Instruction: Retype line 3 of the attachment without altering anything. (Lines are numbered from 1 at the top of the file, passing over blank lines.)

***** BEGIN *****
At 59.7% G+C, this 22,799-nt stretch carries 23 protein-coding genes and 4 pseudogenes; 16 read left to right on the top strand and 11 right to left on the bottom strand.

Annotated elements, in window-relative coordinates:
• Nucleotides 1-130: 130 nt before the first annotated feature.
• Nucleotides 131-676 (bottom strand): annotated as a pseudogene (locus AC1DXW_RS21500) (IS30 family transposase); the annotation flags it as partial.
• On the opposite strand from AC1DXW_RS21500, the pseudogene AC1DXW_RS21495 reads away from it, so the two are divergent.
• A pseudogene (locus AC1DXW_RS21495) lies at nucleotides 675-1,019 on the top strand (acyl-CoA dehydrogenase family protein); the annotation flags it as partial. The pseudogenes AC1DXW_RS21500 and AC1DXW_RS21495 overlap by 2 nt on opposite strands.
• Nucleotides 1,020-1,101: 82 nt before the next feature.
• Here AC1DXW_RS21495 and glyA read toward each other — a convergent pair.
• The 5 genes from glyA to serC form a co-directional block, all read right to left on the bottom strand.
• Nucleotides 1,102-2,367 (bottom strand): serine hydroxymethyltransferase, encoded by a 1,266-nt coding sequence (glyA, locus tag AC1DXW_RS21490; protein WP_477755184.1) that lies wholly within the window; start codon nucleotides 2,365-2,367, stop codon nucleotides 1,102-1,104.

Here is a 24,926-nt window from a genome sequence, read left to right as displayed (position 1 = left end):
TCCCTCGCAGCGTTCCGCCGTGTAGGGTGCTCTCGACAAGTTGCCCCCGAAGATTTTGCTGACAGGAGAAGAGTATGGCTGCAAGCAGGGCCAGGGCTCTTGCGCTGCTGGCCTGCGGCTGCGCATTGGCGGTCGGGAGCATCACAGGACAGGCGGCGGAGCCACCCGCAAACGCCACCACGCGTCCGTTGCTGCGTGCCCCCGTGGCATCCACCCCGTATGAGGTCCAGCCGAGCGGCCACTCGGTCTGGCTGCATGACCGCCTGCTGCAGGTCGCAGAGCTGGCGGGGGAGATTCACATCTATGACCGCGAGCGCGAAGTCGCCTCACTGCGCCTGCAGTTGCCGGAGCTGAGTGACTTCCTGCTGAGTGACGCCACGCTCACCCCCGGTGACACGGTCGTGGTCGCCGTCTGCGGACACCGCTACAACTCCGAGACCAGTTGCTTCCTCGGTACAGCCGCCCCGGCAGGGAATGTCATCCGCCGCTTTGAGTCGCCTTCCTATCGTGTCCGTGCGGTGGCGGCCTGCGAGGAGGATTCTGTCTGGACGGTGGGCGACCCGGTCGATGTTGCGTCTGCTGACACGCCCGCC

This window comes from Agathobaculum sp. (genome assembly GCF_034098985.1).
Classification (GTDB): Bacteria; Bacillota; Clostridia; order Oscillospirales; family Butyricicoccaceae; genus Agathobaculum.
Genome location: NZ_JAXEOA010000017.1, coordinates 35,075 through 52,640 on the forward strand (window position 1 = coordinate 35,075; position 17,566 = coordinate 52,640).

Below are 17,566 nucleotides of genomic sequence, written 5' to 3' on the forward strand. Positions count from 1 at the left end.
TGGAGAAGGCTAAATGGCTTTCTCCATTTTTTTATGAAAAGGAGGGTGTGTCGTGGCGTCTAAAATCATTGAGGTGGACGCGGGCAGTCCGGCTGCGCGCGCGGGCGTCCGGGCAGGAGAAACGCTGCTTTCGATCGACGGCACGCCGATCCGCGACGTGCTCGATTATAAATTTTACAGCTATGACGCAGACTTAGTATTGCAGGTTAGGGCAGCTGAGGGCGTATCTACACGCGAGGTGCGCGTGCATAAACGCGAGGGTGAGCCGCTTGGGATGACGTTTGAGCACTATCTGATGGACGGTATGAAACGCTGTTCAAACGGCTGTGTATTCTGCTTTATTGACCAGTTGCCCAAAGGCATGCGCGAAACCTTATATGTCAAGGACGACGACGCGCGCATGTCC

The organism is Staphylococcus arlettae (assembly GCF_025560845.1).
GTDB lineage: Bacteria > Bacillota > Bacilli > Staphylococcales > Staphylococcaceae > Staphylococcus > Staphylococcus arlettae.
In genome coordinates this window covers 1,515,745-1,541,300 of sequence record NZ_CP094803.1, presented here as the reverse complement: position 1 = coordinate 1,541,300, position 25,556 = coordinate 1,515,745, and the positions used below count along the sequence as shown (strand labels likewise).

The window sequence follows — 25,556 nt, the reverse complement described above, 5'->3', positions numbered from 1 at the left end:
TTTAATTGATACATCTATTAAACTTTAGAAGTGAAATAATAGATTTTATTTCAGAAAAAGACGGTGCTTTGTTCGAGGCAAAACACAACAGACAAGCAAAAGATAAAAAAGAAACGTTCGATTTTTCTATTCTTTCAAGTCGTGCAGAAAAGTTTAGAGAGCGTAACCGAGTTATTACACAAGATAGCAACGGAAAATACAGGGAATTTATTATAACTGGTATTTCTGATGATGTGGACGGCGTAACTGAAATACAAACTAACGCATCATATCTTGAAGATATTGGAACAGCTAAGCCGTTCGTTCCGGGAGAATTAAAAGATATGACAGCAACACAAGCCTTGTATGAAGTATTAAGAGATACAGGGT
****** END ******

• Nucleotides 1-130: 130 nt before the first annotated feature.